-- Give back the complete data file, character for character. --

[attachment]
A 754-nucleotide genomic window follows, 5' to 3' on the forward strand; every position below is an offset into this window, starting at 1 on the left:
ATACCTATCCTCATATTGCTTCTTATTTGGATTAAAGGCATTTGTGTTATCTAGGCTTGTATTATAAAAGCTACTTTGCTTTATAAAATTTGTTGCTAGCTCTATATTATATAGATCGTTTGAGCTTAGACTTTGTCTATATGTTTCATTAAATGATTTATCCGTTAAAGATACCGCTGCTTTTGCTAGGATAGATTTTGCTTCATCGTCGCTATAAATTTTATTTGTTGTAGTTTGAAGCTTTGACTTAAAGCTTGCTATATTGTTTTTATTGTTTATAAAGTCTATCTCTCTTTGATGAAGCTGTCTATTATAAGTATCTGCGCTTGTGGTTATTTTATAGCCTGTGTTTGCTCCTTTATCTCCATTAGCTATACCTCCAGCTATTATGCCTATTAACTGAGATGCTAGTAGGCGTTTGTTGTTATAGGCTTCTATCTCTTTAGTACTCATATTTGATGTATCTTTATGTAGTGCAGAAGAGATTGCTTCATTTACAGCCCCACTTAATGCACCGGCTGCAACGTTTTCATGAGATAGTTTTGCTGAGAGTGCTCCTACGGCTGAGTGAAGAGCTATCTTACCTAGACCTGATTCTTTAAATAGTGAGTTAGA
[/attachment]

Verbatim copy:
A 754-nucleotide genomic window follows, 5' to 3' on the forward strand; every position below is an offset into this window, starting at 1 on the left:
ATACCTATCCTCATATTGCTTCTTATTTGGATTAAAGGCATTTGTGTTATCTAGGCTTGTATTATAAAAGCTACTTTGCTTTATAAAATTTGTTGCTAGCTCTATATTATATAGATCGTTTGAGCTTAGACTTTGTCTATATGTTTCATTAAATGATTTATCCGTTAAAGATACCGCTGCTTTTGCTAGGATAGATTTTGCTTCATCGTCGCTATAAATTTTATTTGTTGTAGTTTGAAGCTTTGACTTAAAGCTTGCTATATTGTTTTTATTGTTTATAAAGTCTATCTCTCTTTGATGAAGCTGTCTATTATAAGTATCTGCGCTTGTGGTTATTTTATAGCCTGTGTTTGCTCCTTTATCTCCATTAGCTATACCTCCAGCTATTATGCCTATTAACTGAGATGCTAGTAGGCGTTTGTTGTTATAGGCTTCTATCTCTTTAGTACTCATATTTGATGTATCTTTATGTAGTGCAGAAGAGATTGCTTCATTTACAGCCCCACTTAATGCACCGGCTGCAACGTTTTCATGAGATAGTTTTGCTGAGAGTGCTCCTACGGCTGAGTGAAGAGCTATCTTACCTAGACCTGATTCTTTAAATAGTGAGTTAGA